From the mountaintop to the valley floor, less than an hour’s drive, we traveled a millennium, from the beginning of one cultural era to the beginning of another. (As a student of the roots of Western culture, this makes me giddy!) Just north of the Dead Sea lies Bethany Beyond the Jordan, the site recognized by both Christian tradition and a great deal of archaeological evidence as the place where Jesus was baptized. Excavations have uncovered over 20 sites from the Roman and Byzantine periods, including churches and baptismal pools. The site has been sensitively developed with visitor numbers limited and tourist facilities set well away from the sacred area. We walked a sandy path through tamarisk woodlands to the Jordan River, winding slow and muddy through dense wetland flora, barely ten feet across to Israel. It’s a deeply serene place with subtle power that sneaks up on me still.
Along the northern shore of Jordan’s Dead Sea, a string of resort hotels lazes in the oxygen-rich air. At 1,312 feet below sea level, the Dead Sea is the lowest place on earth. The sea is placid, warm and silky to the touch, and, with 10 times the salinity of average sea water, extremely buoyant. The therapeutic benefits of this area are legendary. All the hotels have full-service spas. Spa services were not included in the tour, but some of my travel-mates and I opted for do-it-yourself treatments, painting ourselves in mud from the large pots on the beach and rinsing off in the sea. Overall, the Dead Sea is a mellow, feel-good spot, and its close proximity to a number of historic and religious sites makes it a practical base. Short trips from the Dead Sea include Bethany Beyond the Jordan, Mt. Nebo, the mosaic-rich town of Madaba, the crusader castles Kerak and Shobak, Hammamat Ma’in hot springs, Herod’s fortress at Mukawir, and the Mujib Nature Reserve (“Jordan’s Grand Canyon”).
Wilderness — Epic-Style
If you have seen the film Lawrence of Arabia you have some idea of the wonder of Wadi Rum. But until you’re standing in it, you can have no idea of its magnificence. Across a vast area in southern Jordan, great sandstone mountains thrust abruptly from the desert floor. Driving deep into the wadi was like being swallowed up; and within the immensity came a surprising sense of intimacy and shelter. Part of me wanted to shout out “echo” and spin around with arms wide. Instead, I spoke in hushed tones, treading softly. From the slick new visitor center you can take a few hours’ ride with a local driver. Hikers, climbers and stargazers can easily spend days there trekking about and camping Bedouin-style.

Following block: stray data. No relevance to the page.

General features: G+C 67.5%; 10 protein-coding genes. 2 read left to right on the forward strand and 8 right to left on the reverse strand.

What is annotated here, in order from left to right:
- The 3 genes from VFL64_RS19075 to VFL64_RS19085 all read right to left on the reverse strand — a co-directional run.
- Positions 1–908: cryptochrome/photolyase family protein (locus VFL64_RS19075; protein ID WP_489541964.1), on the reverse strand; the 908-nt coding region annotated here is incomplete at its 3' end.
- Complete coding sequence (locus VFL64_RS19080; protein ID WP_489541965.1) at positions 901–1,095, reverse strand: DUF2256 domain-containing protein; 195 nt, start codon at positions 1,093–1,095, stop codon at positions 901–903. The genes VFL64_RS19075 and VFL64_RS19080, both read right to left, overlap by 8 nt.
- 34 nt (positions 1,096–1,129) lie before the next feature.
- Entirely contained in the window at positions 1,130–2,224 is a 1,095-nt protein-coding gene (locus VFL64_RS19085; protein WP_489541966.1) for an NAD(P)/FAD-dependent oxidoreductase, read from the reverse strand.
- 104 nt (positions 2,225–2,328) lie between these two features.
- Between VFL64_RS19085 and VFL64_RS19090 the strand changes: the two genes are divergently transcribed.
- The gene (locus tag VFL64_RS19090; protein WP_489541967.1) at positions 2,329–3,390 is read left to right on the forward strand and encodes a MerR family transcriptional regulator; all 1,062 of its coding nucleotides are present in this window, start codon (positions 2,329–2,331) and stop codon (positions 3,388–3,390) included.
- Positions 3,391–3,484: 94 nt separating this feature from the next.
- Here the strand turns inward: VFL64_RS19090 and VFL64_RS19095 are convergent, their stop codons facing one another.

In my view, the sites mentioned above are the in the “must-see” category. With more time, there’s much more to recommend — from the Roman site Jerash, replete with marble streets and Corinthian columns, to the Wadi Mujib, a spectacular gorge with many days’ worth of hiking and climbing, which I am looking forward to doing on my next trip.
I have a strong sense that Jordan is a destination for our time. It stands firmly in its heritage while extending a hand to the world beyond. This stability and openness make Jordan an ideal bridge between the American and Middle Eastern worlds. Jordan not only welcomes us, they invite us heartily. As the numbers of visitors attest, American travelers are responding with equal enthusiasm.
FOR FURTHER INFORMATION on tours to Jordan, contact Ya’lla Tours USA at 800-644-1595, or visit www.yallatours.com.
JORDAN — Travel Tips
• Getting There
By air, Royal Jordanian (RJ) operates nonstop flights between New York and Amman three to four times each week, depending on the season.
Over land, there are three border crossings between Israel and Jordan: King Hussein/Allenby Bridge, near the Dead Sea; Sheikh Hussein, in the north; and Araba, near Aqaba. Travelers can also cross into Jordan from Syria at either Dera/Ramtha or Nasib/Jaber. The Hijaz Railway travels between Damascus and Amman twice a week.
By sea, cruise ships and ferries arrive at Jordan’s only seaport, Aqaba on the Red Sea.
• When to go
Spring and fall are ideal times to travel to Jordan with temperatures averaging 60 to 80 during the day and small chan-ces of rain, mainly in the north. In November, I would start most days with a light wrap and peel down to short sleeves by afternoon.
American travelers to Jordan require a visa which can be obtained upon entry for about $15 (except at King Hussein/Allenby Bridge border with Israel). Many packaged tours include the visa.
Jordan is a politically stable country with a relatively high literacy rate and standard of living. It is a constitutional monarchy with a legislative branch elected by the people. Throughout the long reign of King Hussein and continuing with his son Abdullah II, moderation and diplomacy have garnered respect at home and around the world. This is a place that breeds hope, not violence. No one should hesitate to visit Jordan for security reasons. That said, no place in the world is immune to danger, and precautionary security measures are in place around some hotels and tourist sites, especially in Amman.